A naive look at the land we love

“This is an exhibition that will highlight the leading naive artists of Israel. And the exhibition is in honor of Israel’s 70th birthday."

FLORENTIN by Shlomi Asher (photo credit: Courtesy)
FLORENTIN by Shlomi Asher
(photo credit: Courtesy)
The State of Israel, our 70th birthday and a genre of art that is virtually impossible to not like. Combine these three potent elements, and what we get is “The Land We Love: The Naive Art of Israel,” a warm, colorful exhibition of feel-good paintings now showing at GINA, the Gallery of International Naive Art in Tel Aviv.
Says Dan Chill, owner, founder and driving force behind Israel’s only gallery of naive art: “This is an exhibition that will highlight the leading naive artists of Israel. And the exhibition is in honor of Israel’s 70th birthday.
We call it ‘The Land We Love,’ and that is reflective of the whole exhibition. The artists have prepared work that celebrates the human narrative, and here in Israel our narrative is different from the narrative of many other countries. We have artists in this exhibition who are reflecting on their youth from before statehood, and there are artists reflecting on the Israel of today.”
What is naive art? Like impressionism or abstract expressionism, naivism is a distinct, recognized genre of painting. Formerly referred to as “primitive,” it was initially popularized by artists like Henri Rousseau and Anna Mary Robertson (“Grandma”) Moses. One of its defining characteristics, according to Chill, is an enchanting innocence and use of childlike perspective and scale. Another is an idealized view of the world – life not as it is, but as it should be.
Nowhere, perhaps, is this feature more evident than in the works of naive artists from South America, who produce lavishly colored paintings of people planting gardens, picking coffee and feeding chickens, in which everyone is smiling, including the chickens. Another defining characteristic is what Chill calls “a punctilious attention to detail,” in which the artist seems to believe that his or her painting of a tree is not complete without a clear rendering of each of its 1,614 very green leaves. And a final characteristic –more a norm than a requirement – is that the artist is self-taught or, at least artistically, “naive.”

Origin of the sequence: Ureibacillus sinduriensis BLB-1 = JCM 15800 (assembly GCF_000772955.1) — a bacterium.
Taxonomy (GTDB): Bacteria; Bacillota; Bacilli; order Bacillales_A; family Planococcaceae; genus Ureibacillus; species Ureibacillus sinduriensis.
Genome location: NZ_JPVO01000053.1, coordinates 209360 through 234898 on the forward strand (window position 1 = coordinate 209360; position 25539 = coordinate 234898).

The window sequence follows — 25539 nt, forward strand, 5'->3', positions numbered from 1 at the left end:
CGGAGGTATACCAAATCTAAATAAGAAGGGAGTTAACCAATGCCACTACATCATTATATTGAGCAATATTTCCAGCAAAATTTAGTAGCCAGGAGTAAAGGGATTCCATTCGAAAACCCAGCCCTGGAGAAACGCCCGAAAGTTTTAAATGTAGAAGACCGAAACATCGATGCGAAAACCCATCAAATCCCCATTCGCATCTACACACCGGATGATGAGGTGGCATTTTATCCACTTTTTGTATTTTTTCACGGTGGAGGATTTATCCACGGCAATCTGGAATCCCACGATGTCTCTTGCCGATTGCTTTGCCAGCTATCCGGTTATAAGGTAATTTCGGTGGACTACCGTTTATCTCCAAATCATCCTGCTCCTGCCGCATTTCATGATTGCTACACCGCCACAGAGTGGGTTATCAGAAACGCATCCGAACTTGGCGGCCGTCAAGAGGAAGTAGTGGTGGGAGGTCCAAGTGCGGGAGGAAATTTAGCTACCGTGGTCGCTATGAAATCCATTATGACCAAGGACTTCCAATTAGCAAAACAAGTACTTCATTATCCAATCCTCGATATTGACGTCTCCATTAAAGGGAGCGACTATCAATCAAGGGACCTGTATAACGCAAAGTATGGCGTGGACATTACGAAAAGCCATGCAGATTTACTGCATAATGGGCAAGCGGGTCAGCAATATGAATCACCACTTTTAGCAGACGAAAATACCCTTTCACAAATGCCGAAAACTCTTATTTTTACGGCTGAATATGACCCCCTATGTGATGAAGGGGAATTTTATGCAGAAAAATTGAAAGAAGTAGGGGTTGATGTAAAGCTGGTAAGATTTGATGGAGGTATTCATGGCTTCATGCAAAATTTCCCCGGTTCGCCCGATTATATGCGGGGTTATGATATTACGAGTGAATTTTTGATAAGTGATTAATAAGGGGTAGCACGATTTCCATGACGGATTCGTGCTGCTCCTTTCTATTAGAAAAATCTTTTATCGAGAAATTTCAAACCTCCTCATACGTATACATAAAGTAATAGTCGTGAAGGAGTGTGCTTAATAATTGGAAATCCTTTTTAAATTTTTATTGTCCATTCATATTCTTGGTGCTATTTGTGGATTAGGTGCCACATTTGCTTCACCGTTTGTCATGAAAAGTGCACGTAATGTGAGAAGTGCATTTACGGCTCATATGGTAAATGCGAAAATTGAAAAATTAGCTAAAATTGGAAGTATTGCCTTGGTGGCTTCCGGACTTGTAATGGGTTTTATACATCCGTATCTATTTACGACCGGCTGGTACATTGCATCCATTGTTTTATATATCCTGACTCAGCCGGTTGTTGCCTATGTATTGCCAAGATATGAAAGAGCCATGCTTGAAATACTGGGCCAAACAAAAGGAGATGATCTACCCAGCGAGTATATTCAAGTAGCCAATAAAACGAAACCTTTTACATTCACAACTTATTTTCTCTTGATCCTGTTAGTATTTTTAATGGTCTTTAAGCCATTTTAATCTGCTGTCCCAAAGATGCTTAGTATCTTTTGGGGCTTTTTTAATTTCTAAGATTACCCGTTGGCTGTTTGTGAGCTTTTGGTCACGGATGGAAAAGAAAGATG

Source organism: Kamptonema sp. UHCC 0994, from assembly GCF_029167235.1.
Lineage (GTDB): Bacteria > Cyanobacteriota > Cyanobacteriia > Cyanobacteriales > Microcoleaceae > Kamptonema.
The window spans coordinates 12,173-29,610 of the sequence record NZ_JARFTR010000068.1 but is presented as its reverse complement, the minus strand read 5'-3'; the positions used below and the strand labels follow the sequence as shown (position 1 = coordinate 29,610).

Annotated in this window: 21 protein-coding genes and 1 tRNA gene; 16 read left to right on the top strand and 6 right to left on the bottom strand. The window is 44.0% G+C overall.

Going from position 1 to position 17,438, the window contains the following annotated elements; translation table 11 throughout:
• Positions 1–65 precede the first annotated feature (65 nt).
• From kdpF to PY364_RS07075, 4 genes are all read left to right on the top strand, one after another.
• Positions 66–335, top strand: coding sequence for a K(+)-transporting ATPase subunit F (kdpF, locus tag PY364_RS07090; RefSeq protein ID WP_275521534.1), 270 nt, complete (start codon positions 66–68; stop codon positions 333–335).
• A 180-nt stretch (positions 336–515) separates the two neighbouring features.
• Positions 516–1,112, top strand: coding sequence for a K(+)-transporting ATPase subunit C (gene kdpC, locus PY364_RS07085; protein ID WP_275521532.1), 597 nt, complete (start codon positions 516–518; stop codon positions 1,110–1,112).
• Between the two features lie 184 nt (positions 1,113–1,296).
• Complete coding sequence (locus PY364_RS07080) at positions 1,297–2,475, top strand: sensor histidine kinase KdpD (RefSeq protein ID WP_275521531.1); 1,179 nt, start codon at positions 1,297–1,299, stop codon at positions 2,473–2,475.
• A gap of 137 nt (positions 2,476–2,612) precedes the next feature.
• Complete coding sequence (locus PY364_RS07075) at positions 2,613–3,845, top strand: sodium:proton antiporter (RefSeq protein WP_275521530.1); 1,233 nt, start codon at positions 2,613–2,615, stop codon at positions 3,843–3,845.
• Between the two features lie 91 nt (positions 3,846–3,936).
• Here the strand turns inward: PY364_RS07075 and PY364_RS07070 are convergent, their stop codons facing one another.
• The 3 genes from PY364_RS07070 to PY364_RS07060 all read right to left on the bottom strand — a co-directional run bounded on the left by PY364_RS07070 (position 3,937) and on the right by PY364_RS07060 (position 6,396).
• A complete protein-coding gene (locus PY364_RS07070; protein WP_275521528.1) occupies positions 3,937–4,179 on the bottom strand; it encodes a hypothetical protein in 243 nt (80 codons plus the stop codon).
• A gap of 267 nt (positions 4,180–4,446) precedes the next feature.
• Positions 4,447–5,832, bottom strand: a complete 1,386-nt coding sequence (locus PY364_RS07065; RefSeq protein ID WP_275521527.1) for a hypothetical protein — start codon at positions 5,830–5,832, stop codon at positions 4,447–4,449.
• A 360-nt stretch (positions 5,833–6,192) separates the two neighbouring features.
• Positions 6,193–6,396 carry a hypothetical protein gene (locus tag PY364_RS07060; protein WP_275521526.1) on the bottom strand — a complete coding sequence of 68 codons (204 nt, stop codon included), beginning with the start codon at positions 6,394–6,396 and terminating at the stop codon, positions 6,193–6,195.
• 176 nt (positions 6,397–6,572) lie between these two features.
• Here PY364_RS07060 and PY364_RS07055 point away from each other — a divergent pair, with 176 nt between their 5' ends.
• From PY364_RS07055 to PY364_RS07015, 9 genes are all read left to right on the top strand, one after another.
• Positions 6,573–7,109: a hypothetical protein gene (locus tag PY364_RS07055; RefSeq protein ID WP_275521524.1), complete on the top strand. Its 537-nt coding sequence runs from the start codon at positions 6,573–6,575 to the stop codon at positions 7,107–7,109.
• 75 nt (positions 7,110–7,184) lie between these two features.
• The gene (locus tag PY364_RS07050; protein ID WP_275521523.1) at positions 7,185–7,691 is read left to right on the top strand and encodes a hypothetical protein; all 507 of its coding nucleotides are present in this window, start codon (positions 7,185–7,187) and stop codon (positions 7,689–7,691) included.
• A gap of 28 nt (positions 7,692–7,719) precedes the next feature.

Which raises an important issue. While it is easy to ascribe the word “naive” to an unschooled, unsophisticated farmer living along the Amazon River in Brazil who one day decides to pick up a brush and paint, can this term really be applied to artists from one of the most technologically advanced and, arguably, least “naive” countries on earth? Chill unequivocally says yes.
“The short answer is to remind ourselves that even though the genre is called naive art, it doesn’t mean that the artist is naive or that he or she comes from a naive place.
It means that the elements of his or her artworks reflect the elements we define as naive art: simple and easy to understand scenes; the artist looking at the world very simply – the way a naive person looks at life; the artist looking at the world not as it really is, but in an idealized way; a refreshing innocence in the way the artists looks at life – a childlike, not childish innocence.